That makes it tough to tell where these new initiatives are originating from—supporters of new regulations tend to argue that they’re addressing housing affordability. In Arizona, where a 2016 law limits cities from passing short-term rental regulations, local lawmakers are pushing for reform. They argue that the law doesn’t defend property rights as intended but instead allows investors to violate the property rights of residents for their financial benefit. Meanwhile, hotels sit half-empty, and families are displaced from rental homes, lawmakers say.
While some larger investment firms have gotten into the Airbnb market, most Airbnb hosts are small investors—everyday people looking to supplement jobs with insufficient income or build wealth for their heirs. As regulators make efforts to limit short-term rentals with the goal of expanding affordable housing, the livelihood of small investors merits consideration.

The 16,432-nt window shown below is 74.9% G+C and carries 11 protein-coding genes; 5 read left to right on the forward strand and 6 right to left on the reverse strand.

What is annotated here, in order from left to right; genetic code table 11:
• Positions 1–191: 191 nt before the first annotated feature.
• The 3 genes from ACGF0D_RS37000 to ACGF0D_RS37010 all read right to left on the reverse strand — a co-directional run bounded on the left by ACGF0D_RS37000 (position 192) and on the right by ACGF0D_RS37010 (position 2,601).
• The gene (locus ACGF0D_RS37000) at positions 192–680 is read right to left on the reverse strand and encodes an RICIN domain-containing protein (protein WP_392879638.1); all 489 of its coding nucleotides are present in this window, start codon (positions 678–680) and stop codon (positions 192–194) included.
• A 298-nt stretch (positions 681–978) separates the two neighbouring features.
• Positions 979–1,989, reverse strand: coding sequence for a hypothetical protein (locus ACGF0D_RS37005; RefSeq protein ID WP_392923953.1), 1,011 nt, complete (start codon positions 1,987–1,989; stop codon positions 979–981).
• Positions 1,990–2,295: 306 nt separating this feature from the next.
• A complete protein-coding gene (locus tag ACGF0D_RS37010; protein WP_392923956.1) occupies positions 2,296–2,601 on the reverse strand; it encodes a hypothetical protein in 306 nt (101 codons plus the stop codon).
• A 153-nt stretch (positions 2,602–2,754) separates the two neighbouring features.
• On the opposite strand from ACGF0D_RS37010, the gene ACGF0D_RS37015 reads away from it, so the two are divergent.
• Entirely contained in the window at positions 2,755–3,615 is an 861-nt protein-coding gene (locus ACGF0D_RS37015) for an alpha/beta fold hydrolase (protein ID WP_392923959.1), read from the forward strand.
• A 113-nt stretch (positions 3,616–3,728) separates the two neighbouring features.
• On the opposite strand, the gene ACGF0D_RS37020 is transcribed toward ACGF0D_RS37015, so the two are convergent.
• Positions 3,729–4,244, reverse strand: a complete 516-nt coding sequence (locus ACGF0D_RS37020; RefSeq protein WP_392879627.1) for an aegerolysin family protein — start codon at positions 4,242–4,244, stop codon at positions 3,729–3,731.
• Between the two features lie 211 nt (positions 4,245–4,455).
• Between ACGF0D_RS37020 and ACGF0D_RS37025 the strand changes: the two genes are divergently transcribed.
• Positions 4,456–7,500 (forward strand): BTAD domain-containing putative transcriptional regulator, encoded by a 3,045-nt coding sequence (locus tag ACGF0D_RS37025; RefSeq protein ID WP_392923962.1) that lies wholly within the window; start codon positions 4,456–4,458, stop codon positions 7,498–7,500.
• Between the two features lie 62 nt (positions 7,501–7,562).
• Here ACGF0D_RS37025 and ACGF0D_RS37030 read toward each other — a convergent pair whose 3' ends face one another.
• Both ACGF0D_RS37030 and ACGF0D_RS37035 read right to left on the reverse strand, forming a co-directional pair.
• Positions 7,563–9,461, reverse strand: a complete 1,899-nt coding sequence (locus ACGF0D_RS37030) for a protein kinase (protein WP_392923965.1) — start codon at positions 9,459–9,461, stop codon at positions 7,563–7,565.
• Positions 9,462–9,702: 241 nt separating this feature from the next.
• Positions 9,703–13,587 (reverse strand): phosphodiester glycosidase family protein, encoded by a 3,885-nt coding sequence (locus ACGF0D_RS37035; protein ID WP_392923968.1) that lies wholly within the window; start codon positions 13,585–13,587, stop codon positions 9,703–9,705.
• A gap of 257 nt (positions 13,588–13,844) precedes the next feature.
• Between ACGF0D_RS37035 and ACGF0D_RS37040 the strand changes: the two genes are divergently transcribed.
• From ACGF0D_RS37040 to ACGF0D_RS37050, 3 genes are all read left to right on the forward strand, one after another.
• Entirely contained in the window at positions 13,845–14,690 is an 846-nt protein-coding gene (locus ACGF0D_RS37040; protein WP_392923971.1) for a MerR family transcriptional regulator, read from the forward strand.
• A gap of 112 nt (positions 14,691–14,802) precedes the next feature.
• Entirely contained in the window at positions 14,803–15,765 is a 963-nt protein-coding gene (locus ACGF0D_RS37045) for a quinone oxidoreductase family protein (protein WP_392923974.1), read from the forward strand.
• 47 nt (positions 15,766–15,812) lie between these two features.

Some municipalities have made efforts to incentivize investors to provide local housing rather than banning short-term rentals. For example, Summit County in Colorado offered eligible property owners $22,000 per lease in exchange for renting their properties long-term to local workers at a capped rental rate.
The program ran out of budget in 2023 due to high interest, though officials are working to extend the funding based on the program’s success. The county also imposed new caps on short-term rentals this year, which homeowners are challenging.
How to Navigate Short-Term Rental Laws
Cobreiro says investors need to arm themselves with information. “To determine whether a property is affected by a short-term rental restriction, an investor should obtain all relevant property information from the homeowners’ association, if applicable, and do the same at the city, municipality, county, and state level for similar regulations,” she says, noting that homeowners associations often have restrictions that may stem from local ordinances.